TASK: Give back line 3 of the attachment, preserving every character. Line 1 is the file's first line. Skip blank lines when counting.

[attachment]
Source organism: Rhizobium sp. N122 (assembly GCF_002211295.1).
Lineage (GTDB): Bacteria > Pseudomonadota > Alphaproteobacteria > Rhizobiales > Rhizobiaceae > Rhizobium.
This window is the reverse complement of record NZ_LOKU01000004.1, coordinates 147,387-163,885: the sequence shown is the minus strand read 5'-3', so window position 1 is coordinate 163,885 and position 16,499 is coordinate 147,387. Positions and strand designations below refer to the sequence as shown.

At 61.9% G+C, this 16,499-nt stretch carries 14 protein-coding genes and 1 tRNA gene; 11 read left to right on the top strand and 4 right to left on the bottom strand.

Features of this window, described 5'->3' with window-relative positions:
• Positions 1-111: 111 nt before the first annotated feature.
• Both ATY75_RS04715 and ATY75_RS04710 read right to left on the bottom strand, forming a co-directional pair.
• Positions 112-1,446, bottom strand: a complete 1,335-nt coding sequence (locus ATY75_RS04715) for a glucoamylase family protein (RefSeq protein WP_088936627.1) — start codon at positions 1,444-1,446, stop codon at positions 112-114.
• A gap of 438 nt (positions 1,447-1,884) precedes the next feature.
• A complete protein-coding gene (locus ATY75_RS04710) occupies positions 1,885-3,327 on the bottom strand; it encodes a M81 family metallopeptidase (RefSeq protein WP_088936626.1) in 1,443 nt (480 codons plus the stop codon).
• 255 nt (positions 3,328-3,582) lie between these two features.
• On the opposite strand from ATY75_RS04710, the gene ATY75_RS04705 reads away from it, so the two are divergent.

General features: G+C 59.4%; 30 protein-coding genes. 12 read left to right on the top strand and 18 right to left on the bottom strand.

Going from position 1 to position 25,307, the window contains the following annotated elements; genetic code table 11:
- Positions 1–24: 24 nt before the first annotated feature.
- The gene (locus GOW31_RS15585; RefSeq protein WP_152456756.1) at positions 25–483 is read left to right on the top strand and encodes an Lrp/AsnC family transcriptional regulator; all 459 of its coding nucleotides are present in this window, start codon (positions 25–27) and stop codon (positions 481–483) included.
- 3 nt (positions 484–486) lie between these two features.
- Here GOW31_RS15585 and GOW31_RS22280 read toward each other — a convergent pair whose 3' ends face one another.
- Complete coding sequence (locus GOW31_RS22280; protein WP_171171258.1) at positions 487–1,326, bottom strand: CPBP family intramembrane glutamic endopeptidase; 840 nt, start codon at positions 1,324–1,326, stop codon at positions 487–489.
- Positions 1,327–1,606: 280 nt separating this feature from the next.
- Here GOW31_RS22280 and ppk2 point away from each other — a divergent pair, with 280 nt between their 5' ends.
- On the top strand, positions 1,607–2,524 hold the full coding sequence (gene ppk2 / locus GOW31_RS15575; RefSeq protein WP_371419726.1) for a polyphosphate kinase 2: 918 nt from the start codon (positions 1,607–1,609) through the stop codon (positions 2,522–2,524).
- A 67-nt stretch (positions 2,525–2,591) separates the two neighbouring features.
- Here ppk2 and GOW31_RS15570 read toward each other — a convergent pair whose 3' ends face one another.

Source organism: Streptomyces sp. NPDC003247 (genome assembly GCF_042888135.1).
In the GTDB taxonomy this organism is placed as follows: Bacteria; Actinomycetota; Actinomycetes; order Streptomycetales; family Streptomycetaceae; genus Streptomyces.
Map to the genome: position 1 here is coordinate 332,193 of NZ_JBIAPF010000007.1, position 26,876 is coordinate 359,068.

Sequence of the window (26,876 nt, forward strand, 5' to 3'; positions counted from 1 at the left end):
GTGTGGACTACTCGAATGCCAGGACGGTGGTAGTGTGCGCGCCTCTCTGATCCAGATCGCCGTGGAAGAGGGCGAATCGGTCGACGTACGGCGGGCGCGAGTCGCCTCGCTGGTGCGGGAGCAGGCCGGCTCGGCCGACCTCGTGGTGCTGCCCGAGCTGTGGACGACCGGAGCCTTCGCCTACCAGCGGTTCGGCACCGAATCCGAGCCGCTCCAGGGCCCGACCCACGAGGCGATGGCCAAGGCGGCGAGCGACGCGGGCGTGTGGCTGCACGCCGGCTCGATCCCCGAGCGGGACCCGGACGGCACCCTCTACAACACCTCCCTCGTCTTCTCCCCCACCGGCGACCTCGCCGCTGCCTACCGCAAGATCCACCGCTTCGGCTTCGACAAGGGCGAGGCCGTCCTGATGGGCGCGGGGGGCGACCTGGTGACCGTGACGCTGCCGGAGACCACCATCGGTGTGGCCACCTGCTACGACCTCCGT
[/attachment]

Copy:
This window is the reverse complement of record NZ_LOKU01000004.1, coordinates 147,387-163,885: the sequence shown is the minus strand read 5'-3', so window position 1 is coordinate 163,885 and position 16,499 is coordinate 147,387. Positions and strand designations below refer to the sequence as shown.